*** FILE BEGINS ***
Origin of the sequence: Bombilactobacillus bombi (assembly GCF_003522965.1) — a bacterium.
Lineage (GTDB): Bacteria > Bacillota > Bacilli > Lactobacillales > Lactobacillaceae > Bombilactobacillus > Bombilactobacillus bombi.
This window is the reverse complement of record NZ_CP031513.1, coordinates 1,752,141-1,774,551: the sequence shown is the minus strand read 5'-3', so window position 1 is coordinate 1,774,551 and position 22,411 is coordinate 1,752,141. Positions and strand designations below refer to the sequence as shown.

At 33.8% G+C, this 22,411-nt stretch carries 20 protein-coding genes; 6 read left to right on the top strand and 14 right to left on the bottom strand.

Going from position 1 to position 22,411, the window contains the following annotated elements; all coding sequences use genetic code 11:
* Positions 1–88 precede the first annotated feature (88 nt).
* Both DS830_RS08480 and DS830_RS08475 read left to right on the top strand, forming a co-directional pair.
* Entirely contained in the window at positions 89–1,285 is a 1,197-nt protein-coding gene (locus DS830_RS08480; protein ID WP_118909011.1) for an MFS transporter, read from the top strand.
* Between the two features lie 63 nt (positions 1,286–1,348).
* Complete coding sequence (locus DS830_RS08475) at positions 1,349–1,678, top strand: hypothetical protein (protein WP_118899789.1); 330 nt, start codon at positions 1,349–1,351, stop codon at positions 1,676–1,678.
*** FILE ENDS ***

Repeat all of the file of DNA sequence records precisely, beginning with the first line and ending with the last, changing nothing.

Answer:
Origin of the sequence: Bombilactobacillus bombi (assembly GCF_003522965.1) — a bacterium.
Lineage (GTDB): Bacteria > Bacillota > Bacilli > Lactobacillales > Lactobacillaceae > Bombilactobacillus > Bombilactobacillus bombi.
This window is the reverse complement of record NZ_CP031513.1, coordinates 1,752,141-1,774,551: the sequence shown is the minus strand read 5'-3', so window position 1 is coordinate 1,774,551 and position 22,411 is coordinate 1,752,141. Positions and strand designations below refer to the sequence as shown.

At 33.8% G+C, this 22,411-nt stretch carries 20 protein-coding genes; 6 read left to right on the top strand and 14 right to left on the bottom strand.

Going from position 1 to position 22,411, the window contains the following annotated elements; all coding sequences use genetic code 11:
* Positions 1–88 precede the first annotated feature (88 nt).
* Both DS830_RS08480 and DS830_RS08475 read left to right on the top strand, forming a co-directional pair.
* Entirely contained in the window at positions 89–1,285 is a 1,197-nt protein-coding gene (locus DS830_RS08480; protein ID WP_118909011.1) for an MFS transporter, read from the top strand.
* Between the two features lie 63 nt (positions 1,286–1,348).
* Complete coding sequence (locus DS830_RS08475) at positions 1,349–1,678, top strand: hypothetical protein (protein WP_118899789.1); 330 nt, start codon at positions 1,349–1,351, stop codon at positions 1,676–1,678.